JULIET: Absolutely. Well, research shows that lesbian, gay and bisexual individuals are likely to be victimized by revenge porn at a much higher rate than their straight counterparts. More than that, even, transgender and non-binary individuals are likely to be victimized by revenge porn at a drastically higher rate. And we see that because we see the victimization of Trans and nonbinary folks by sexual assault at a much higher rate due to their gender identity. Oftentimes, people want to exploit Trans people online by taking pictures of their genitalia to expose them or exploit them as having genitalia that is different than their gender identity. And so, I believe that that is a hate crime that is rooted in hate and intolerance and it must be stopped.
PAUL: OK. So, Sara, help us understand the legal ramifications here. I mean, there is a challenge to try and criminalize this kind of conduct.
SARA O'BRIEN, CNN MONEY REPORTER: Sure. So right now, actually, only 35 different states and Washington, D.C. have laws against revenge porn. And even with those laws, a lot of times you're dealing with law enforcement that doesn't necessarily understand kind of the ins and outs of the web and how this kind of crime is spread. And so, you know, lawyers can kind of send a takedown notice to sites and get a site to remove it. They can sue for copyright. But a lot of times what ends up happening is these images continue to resurface on different sites. And so, it really is a - is a battle to kind of keep up with the pace of the web.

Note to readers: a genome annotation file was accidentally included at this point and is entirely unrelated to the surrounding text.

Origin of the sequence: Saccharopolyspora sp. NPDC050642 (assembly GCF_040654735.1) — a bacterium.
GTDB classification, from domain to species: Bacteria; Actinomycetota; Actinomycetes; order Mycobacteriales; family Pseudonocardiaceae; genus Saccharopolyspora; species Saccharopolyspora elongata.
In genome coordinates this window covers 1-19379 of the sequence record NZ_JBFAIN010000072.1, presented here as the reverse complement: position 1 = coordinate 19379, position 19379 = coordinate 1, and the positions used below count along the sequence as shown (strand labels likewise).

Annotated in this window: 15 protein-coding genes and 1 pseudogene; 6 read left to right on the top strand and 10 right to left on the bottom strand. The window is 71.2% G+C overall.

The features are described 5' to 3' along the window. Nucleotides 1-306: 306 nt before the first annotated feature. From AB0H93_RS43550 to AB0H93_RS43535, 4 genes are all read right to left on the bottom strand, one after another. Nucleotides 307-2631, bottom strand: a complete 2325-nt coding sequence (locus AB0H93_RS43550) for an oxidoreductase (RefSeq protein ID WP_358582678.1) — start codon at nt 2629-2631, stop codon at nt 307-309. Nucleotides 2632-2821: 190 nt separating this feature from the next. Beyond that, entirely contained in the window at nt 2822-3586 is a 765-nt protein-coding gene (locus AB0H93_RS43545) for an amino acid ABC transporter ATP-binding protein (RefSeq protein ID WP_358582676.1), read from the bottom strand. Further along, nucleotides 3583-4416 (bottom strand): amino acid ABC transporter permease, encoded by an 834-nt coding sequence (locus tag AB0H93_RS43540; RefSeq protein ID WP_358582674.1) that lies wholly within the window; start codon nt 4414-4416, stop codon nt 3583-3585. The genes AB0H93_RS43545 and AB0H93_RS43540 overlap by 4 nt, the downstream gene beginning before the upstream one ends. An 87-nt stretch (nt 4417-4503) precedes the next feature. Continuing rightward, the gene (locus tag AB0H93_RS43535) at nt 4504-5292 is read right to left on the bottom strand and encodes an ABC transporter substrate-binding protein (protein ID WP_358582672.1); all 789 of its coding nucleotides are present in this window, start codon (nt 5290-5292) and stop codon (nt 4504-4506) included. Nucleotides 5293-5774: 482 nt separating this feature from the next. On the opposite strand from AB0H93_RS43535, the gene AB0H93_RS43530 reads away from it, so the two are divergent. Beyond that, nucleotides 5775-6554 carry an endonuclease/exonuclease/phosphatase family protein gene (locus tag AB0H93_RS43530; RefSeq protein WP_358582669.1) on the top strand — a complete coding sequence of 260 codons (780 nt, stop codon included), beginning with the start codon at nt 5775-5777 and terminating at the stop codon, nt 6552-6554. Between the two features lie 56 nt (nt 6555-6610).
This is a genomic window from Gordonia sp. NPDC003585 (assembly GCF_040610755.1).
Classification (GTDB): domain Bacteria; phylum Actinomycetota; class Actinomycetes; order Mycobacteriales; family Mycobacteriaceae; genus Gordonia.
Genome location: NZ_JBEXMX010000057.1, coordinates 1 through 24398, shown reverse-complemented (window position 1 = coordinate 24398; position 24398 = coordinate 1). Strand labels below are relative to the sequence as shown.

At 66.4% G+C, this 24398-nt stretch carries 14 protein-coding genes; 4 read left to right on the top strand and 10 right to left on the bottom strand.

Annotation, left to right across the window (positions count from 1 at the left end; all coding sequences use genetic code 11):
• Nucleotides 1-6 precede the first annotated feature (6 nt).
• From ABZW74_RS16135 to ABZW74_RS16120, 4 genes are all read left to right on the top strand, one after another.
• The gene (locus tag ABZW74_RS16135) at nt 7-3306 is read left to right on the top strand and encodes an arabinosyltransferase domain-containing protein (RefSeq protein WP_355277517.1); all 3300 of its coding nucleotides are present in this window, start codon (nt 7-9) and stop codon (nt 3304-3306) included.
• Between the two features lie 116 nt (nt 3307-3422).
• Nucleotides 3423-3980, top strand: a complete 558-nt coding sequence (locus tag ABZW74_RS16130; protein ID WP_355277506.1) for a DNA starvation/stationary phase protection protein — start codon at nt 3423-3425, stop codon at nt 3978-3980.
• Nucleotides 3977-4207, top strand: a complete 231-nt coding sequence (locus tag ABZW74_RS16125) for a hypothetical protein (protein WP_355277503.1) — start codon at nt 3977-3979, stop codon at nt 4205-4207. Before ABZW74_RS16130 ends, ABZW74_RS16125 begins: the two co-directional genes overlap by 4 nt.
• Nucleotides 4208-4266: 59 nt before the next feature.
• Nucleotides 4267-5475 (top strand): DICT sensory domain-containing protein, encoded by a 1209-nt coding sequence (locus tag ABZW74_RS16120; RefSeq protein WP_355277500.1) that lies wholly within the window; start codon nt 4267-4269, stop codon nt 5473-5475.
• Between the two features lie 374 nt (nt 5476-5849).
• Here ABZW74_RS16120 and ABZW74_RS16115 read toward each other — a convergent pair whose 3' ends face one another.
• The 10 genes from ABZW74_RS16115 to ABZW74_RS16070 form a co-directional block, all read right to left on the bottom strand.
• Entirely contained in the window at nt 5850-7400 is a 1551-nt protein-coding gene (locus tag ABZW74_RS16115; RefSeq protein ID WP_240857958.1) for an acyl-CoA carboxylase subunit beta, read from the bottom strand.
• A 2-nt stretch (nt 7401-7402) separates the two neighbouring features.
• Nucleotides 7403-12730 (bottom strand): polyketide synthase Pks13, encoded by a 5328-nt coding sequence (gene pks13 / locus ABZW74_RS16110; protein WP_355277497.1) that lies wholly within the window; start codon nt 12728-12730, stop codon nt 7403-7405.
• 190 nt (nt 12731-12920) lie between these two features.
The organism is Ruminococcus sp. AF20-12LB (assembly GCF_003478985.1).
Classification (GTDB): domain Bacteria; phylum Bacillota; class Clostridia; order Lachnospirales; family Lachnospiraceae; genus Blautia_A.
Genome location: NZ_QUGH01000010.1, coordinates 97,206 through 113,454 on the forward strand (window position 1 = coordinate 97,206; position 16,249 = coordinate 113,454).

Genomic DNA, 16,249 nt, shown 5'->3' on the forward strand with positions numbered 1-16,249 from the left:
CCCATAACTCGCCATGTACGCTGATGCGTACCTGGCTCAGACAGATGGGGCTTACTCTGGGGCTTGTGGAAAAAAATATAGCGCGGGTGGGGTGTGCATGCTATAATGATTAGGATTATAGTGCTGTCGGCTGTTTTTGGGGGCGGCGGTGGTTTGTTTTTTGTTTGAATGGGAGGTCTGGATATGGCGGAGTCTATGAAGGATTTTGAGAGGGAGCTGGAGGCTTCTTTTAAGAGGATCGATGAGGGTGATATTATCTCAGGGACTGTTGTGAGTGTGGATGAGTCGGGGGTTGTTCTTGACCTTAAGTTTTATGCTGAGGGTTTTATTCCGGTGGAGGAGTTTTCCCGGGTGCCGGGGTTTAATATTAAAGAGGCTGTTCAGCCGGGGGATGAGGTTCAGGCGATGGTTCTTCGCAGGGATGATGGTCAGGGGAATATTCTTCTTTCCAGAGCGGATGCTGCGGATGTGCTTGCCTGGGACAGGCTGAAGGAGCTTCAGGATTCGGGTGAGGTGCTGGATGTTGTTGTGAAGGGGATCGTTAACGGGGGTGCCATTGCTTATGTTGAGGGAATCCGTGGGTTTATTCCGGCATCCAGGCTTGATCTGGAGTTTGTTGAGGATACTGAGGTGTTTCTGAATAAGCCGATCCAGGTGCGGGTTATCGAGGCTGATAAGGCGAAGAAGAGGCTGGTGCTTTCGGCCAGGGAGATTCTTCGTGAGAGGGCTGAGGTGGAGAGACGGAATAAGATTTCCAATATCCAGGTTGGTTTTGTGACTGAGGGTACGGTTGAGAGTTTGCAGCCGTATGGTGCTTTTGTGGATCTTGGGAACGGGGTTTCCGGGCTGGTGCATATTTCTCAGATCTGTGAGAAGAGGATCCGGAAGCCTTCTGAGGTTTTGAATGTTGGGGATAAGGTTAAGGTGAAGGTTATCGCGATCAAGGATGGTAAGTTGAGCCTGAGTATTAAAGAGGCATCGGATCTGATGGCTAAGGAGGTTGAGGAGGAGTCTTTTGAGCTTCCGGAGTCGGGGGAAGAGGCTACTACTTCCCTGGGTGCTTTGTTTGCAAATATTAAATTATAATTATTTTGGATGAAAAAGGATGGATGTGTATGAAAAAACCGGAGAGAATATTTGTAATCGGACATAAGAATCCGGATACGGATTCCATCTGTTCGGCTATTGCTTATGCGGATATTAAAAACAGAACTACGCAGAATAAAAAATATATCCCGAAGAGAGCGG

PAUL: To keep it from proliferating?
O'BRIEN: Right. Right.
PAUL: And - but Sara, what is a - the perpetrator lives in one state and you're in another. At that point, how do you pursue the case?